School sidewalk vigils

Although the school year has just ended across Turkey, the girlsand’ high school around the corner from our house was holding some sort of exam this weekend.
I know this because both sides of the sidewalk were once again lined with anxious parents, many holding prayer books and whispering fervent pleas for their child to do well on whatever this latest exam was measuring. Just as every other exam given at the school entailed masses of parents lingering outside the school doors, perching on the low walls in front of apartment buildings and filling the one tiny cafandeacute to overflowing, this latest test seemed to bring out parents in record numbers.
Earlier this year, as the date for the first half of the TEOG, the national exam for entrance into high school, approached, I received a call from my sonand’s school counselor. and”I just wanted to let you know,and” she said, and”that we are asking parents not to come and wait at the school or across the street from the school during the exam.and” Surprised, I asked her why parents would think it was necessary to take time off of work to stand outside a school while their children took a test. To me, it seemed an odd thing to do. She nervously giggled as I told her that it had never entered my mind to go and stand just beyond the school gates, praying and waiting. I realized that this was yet another mysterious custom that I would probably never fully understand.
When I was attending school, I personally would have been mortified if my parents had taken time away from their jobs to come and stand outside of my school while I took the national college entrance exams. I grew up in the countryside, so my school was a 45-minute bus ride away from our home. Like most of my classmates, we rode the yellow school buses to classes, so having our parents walk around the corner to hold a vigil outside the school was not an option. It would have required a trek across the countryside for them to come and wait. In addition, the test scores of the American exams, as is the case with the Turkish national exams, are not announced until later, once scores are tallied and recorded, which can take a month or two. So, all of those waiting parents will not have any concrete news about the exam scores as soon as their children complete them.
Perhaps these parents loiter outside of the schoolyards just in case their children feel the need for comforting once they have completed their exams. They may be standing there in a show of solidarity with their children. Maybe they are hoping that their prayers will suddenly inspire their child, who will then suddenly find the motivation required to ace the exam, finding that they unexpectedly know all the answers to all of the test questions.
h2Congregtating outside schoolyardsh2 My sonand’s school counselor could not find a way to explain to me why parents in Turkey tend to congregate outside schoolyards while their children take exams. As was often the case when I posed questions to the counselor, she was confused about why I questioned the reasons behind something that seems normal to her and to other parents. It was so easy for me to imagine her shaking her head and shrugging her shoulders as she struggled to find the words to clarify to me the schooland’s need to place calls to parents, asking them not to come to the school on exam days. I explained that in many other countries, the parents would not even consider waiting outside the school. The students take the exams, finish their school day and return home. There is no need for parents to spend the day loitering on the sidewalk. By the end of our conversation, she was laughing and agreeing that it did seem somewhat silly. However, I could understand that for many children and families, their entire future is based on the outcome of these exams. Which schools they will be accepted into and what subjects they will study can be decided by these tests. Some parents want to show their emotional and moral support by being physically near their child.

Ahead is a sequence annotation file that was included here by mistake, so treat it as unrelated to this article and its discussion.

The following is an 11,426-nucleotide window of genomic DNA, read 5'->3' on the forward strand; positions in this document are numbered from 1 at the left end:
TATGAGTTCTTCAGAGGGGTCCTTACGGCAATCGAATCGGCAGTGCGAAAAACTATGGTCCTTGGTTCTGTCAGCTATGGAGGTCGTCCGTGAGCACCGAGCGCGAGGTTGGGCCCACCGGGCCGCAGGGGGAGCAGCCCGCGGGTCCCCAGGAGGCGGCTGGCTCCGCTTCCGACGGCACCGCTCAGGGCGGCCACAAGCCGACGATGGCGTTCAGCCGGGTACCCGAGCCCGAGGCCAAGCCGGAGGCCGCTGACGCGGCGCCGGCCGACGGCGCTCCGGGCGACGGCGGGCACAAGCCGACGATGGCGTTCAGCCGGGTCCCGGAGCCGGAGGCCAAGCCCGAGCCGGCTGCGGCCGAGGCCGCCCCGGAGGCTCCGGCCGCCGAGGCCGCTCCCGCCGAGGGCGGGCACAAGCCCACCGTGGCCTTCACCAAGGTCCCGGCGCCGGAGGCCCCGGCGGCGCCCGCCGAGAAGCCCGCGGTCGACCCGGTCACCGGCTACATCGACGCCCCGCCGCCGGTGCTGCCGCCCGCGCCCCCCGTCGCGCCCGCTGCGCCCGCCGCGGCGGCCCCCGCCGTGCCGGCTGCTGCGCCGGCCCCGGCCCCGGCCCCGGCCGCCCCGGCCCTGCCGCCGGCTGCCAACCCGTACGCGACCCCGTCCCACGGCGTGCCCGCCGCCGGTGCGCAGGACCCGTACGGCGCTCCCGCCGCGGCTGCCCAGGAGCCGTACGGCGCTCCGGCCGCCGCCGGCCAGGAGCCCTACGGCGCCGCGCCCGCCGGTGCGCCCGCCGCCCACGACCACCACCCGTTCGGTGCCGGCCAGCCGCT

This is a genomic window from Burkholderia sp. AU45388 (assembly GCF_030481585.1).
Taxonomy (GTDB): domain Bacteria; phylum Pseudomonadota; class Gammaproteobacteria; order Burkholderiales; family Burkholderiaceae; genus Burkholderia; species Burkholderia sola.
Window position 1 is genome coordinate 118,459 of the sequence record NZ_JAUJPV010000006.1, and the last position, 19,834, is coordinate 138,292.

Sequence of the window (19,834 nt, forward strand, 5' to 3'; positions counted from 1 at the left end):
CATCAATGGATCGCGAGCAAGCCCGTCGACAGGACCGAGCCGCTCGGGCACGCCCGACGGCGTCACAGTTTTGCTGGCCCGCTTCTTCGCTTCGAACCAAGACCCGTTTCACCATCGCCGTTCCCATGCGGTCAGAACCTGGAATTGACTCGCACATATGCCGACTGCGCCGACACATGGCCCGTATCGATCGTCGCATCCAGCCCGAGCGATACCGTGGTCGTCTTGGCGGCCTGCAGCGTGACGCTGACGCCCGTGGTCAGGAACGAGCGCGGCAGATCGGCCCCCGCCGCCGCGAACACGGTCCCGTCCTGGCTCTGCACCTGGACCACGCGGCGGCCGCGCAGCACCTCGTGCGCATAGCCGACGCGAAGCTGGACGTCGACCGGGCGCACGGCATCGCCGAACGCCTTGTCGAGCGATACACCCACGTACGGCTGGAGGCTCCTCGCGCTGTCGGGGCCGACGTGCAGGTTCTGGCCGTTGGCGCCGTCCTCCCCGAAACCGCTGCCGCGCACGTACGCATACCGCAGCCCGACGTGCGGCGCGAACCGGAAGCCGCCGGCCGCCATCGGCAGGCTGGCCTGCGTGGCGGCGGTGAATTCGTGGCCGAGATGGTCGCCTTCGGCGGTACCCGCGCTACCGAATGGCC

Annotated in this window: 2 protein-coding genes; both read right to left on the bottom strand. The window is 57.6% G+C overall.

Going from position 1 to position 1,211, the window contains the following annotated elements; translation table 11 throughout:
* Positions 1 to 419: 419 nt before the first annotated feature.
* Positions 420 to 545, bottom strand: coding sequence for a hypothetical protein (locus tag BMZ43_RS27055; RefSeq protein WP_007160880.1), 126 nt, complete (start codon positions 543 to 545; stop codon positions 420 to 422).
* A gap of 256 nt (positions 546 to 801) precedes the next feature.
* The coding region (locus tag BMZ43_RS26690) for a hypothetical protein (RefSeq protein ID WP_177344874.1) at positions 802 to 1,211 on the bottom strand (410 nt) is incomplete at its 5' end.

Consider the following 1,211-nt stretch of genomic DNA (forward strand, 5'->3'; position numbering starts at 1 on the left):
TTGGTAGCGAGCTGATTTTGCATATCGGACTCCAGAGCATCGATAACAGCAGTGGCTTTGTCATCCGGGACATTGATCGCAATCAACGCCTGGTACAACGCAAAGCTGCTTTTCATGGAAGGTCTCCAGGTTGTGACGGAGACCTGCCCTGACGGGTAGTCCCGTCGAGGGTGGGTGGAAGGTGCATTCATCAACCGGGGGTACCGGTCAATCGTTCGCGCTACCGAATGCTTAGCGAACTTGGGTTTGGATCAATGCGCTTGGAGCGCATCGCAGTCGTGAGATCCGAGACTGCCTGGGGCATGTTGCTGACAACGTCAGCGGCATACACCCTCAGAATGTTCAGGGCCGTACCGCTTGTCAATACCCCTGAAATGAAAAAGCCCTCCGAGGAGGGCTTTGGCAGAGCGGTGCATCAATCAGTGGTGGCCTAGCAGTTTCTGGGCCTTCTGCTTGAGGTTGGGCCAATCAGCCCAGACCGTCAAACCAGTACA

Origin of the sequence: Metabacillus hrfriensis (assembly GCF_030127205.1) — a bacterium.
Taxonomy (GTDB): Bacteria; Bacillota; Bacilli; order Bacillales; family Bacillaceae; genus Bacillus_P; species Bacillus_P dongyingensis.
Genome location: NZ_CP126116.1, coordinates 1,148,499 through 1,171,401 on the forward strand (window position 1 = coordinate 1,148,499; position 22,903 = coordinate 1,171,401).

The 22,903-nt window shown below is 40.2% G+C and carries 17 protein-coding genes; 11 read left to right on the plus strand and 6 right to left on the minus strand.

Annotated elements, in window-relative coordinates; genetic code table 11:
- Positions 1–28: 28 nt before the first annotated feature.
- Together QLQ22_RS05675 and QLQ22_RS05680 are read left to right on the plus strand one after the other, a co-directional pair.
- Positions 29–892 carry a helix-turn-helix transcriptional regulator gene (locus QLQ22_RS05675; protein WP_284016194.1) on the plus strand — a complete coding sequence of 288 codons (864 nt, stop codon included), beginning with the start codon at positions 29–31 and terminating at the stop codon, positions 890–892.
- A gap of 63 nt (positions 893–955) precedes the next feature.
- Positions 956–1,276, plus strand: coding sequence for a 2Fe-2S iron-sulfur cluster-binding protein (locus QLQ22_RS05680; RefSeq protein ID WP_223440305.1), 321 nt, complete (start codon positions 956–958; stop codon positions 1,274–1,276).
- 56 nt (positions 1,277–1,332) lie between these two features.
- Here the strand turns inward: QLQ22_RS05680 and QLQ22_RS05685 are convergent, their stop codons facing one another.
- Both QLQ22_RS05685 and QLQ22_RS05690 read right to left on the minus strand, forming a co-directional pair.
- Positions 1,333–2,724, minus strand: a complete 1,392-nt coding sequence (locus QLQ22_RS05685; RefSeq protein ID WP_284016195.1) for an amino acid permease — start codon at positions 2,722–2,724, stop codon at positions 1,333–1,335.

Fortunately for me, my son and I have a different attitude and understanding of support. He returned home after the exams and talked about how he thought he had done. We both know that now the exams are finished, there is nothing we can do except wait for the official results to be announced. Then we will see what his options are and decide what will best fit into his plans for what he would like to study in the future.
So, as my son and I tried to wind our way through the throngs of waiting parents this week, forced to step into the street while avoiding oncoming traffic because the sidewalks were completely blocked by unmoving parents, I wondered if the students found comfort in knowing that their parents were patiently waiting and praying outside. I asked my son if he wished that I had come to wait outside his school, like so many of the parents who ignored the schooland’s pleas, and waited in the hot sun while he took his TEOG exams. Looking aghast, he replied: and”No way, mom! I would have been so embarrassed if I walked out and you were on the sidewalk praying like some of the other moms and dads. And, I think it would have added even more stress to think about you waiting out there for me to finish the tests. Iand’m glad you did not show up.and” Relieved that I had made the right choice for us, we shouldered and elbowed our way through the horde of parents who had taken over the limited sidewalks of our neighborhood.
Hopefully, all of these children had studied hard and were well prepared for whatever this latest test was for. If so, maybe the prayers of the impatient parents on the sidewalks were answered after all. I know that our tiny local cafandeacute is always grateful for the increased business of exam days, but for me, I personally prefer to have our tiny sidewalks empty and easy to traverse.
Send comments to

SOURCE: Today’s Zaman